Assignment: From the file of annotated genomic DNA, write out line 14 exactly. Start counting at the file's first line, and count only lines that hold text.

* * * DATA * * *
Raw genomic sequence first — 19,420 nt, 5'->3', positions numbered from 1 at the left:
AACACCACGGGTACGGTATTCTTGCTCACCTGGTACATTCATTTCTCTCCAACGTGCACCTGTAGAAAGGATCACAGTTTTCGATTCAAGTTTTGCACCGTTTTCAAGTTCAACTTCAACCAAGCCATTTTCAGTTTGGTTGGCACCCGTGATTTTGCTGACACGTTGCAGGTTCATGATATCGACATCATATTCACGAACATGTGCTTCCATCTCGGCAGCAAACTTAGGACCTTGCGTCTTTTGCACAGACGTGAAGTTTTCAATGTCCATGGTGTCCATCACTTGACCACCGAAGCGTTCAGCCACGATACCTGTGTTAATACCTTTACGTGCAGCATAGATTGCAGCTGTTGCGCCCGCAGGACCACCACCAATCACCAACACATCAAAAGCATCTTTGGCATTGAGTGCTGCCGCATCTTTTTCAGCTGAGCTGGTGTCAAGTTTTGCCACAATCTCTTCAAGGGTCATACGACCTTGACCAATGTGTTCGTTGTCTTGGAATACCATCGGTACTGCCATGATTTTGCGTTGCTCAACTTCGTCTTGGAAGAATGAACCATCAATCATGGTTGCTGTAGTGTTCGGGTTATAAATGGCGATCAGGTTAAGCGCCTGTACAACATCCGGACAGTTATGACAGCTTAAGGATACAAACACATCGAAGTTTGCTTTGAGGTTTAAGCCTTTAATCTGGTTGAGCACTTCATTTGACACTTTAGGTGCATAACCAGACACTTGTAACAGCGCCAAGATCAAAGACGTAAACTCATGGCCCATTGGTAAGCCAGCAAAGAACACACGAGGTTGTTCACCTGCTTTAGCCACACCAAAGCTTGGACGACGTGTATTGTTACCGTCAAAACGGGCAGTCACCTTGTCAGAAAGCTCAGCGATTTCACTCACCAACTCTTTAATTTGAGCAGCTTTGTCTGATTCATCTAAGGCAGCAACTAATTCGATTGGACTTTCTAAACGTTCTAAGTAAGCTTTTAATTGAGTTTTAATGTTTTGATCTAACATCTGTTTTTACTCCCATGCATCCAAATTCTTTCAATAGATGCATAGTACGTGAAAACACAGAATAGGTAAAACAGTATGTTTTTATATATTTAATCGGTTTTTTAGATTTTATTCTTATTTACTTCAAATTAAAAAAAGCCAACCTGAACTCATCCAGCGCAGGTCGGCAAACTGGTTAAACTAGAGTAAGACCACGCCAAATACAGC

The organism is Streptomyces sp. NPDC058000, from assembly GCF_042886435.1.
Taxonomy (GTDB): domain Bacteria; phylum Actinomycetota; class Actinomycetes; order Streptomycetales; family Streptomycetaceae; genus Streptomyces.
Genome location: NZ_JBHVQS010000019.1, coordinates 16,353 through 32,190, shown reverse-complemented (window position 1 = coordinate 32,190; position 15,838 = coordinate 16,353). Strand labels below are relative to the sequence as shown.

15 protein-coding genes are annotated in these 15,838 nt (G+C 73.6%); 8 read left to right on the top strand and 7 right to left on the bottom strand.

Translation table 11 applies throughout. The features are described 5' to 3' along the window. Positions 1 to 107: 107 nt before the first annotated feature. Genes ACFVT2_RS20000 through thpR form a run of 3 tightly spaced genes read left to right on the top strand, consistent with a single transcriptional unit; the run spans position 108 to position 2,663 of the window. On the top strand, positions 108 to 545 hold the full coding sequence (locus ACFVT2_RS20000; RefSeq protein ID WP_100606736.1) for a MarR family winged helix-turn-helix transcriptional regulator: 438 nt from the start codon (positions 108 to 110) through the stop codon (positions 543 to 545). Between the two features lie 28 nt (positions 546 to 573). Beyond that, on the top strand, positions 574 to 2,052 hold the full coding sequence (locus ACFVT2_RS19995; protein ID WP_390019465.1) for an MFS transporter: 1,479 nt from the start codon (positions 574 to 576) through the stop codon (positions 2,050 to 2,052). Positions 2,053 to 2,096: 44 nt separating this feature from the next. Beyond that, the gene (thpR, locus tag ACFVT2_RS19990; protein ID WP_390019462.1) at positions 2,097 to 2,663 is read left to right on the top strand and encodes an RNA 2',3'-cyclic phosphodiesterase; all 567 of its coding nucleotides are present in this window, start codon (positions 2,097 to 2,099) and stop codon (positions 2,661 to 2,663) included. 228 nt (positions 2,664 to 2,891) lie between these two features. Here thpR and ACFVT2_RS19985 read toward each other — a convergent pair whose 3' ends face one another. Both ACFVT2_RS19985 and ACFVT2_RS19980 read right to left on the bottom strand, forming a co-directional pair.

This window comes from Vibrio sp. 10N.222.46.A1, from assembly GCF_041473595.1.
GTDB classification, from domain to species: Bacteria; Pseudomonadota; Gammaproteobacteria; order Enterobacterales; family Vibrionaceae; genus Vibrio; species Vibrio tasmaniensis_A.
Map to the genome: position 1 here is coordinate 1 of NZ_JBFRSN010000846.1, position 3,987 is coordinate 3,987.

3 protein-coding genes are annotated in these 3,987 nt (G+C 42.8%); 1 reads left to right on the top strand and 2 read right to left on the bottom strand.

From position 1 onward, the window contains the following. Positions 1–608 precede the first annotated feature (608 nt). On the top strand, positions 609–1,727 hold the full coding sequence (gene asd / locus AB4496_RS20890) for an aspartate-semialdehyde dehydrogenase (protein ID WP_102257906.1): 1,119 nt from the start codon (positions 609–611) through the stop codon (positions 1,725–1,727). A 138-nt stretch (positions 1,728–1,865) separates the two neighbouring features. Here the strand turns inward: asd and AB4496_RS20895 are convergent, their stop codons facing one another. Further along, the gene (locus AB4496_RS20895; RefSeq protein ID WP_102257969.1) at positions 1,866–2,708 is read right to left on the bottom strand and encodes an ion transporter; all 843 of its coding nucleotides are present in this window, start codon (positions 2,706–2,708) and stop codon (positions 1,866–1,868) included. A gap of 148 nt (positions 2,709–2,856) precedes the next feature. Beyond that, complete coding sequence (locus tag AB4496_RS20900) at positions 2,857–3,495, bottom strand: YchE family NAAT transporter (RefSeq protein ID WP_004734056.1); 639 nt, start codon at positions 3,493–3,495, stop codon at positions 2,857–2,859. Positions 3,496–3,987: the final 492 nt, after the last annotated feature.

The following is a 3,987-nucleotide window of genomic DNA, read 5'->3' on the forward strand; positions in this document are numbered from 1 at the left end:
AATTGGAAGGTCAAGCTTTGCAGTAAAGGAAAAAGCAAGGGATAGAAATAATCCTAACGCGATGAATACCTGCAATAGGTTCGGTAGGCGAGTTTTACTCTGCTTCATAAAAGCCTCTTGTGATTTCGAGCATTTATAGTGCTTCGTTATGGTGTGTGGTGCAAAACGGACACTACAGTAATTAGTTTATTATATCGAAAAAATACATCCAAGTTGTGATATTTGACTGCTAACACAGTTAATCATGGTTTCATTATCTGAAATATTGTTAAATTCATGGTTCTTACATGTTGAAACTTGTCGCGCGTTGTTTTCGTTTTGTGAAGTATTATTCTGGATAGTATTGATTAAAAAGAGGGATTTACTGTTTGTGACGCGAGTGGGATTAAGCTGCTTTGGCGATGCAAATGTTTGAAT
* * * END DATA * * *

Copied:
AATTGGAAGGTCAAGCTTTGCAGTAAAGGAAAAAGCAAGGGATAGAAATAATCCTAACGCGATGAATACCTGCAATAGGTTCGGTAGGCGAGTTTTACTCTGCTTCATAAAAGCCTCTTGTGATTTCGAGCATTTATAGTGCTTCGTTATGGTGTGTGGTGCAAAACGGACACTACAGTAATTAGTTTATTATATCGAAAAAATACATCCAAGTTGTGATATTTGACTGCTAACACAGTTAATCATGGTTTCATTATCTGAAATATTGTTAAATTCATGGTTCTTACATGTTGAAACTTGTCGCGCGTTGTTTTCGTTTTGTGAAGTATTATTCTGGATAGTATTGATTAAAAAGAGGGATTTACTGTTTGTGACGCGAGTGGGATTAAGCTGCTTTGGCGATGCAAATGTTTGAAT